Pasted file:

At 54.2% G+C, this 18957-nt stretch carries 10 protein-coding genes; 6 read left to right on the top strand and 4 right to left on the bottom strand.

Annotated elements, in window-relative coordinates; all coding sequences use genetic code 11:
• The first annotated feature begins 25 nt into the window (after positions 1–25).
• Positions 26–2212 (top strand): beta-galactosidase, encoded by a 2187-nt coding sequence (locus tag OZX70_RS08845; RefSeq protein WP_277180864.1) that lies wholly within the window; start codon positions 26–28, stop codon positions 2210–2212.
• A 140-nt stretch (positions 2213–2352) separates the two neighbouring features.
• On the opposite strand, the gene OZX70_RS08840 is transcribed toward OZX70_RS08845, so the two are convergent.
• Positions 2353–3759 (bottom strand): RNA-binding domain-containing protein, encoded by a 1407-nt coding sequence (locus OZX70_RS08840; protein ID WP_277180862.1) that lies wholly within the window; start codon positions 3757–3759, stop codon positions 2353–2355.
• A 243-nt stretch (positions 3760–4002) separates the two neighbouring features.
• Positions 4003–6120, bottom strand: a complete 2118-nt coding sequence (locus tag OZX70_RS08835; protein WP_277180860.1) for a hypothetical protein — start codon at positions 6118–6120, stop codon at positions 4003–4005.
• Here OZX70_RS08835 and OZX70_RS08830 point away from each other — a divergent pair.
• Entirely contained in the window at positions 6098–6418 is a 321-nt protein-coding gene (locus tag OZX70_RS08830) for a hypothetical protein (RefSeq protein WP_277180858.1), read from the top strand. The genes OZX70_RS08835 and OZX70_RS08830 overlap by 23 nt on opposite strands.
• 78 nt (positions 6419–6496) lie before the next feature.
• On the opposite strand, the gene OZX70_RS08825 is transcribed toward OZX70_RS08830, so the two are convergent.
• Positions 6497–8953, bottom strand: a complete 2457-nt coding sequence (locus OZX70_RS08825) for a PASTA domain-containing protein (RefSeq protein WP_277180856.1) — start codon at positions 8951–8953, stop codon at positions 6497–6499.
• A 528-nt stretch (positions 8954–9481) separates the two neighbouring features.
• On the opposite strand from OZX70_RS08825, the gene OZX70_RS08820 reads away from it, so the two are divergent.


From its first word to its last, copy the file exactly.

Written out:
At 54.2% G+C, this 18957-nt stretch carries 10 protein-coding genes; 6 read left to right on the top strand and 4 right to left on the bottom strand.

Annotated elements, in window-relative coordinates; all coding sequences use genetic code 11:
• The first annotated feature begins 25 nt into the window (after positions 1–25).
• Positions 26–2212 (top strand): beta-galactosidase, encoded by a 2187-nt coding sequence (locus tag OZX70_RS08845; RefSeq protein WP_277180864.1) that lies wholly within the window; start codon positions 26–28, stop codon positions 2210–2212.
• A 140-nt stretch (positions 2213–2352) separates the two neighbouring features.
• On the opposite strand, the gene OZX70_RS08840 is transcribed toward OZX70_RS08845, so the two are convergent.
• Positions 2353–3759 (bottom strand): RNA-binding domain-containing protein, encoded by a 1407-nt coding sequence (locus OZX70_RS08840; protein ID WP_277180862.1) that lies wholly within the window; start codon positions 3757–3759, stop codon positions 2353–2355.
• A 243-nt stretch (positions 3760–4002) separates the two neighbouring features.
• Positions 4003–6120, bottom strand: a complete 2118-nt coding sequence (locus tag OZX70_RS08835; protein WP_277180860.1) for a hypothetical protein — start codon at positions 6118–6120, stop codon at positions 4003–4005.
• Here OZX70_RS08835 and OZX70_RS08830 point away from each other — a divergent pair.
• Entirely contained in the window at positions 6098–6418 is a 321-nt protein-coding gene (locus tag OZX70_RS08830) for a hypothetical protein (RefSeq protein WP_277180858.1), read from the top strand. The genes OZX70_RS08835 and OZX70_RS08830 overlap by 23 nt on opposite strands.
• 78 nt (positions 6419–6496) lie before the next feature.
• On the opposite strand, the gene OZX70_RS08825 is transcribed toward OZX70_RS08830, so the two are convergent.
• Positions 6497–8953, bottom strand: a complete 2457-nt coding sequence (locus OZX70_RS08825) for a PASTA domain-containing protein (RefSeq protein WP_277180856.1) — start codon at positions 8951–8953, stop codon at positions 6497–6499.
• A 528-nt stretch (positions 8954–9481) separates the two neighbouring features.
• On the opposite strand from OZX70_RS08825, the gene OZX70_RS08820 reads away from it, so the two are divergent.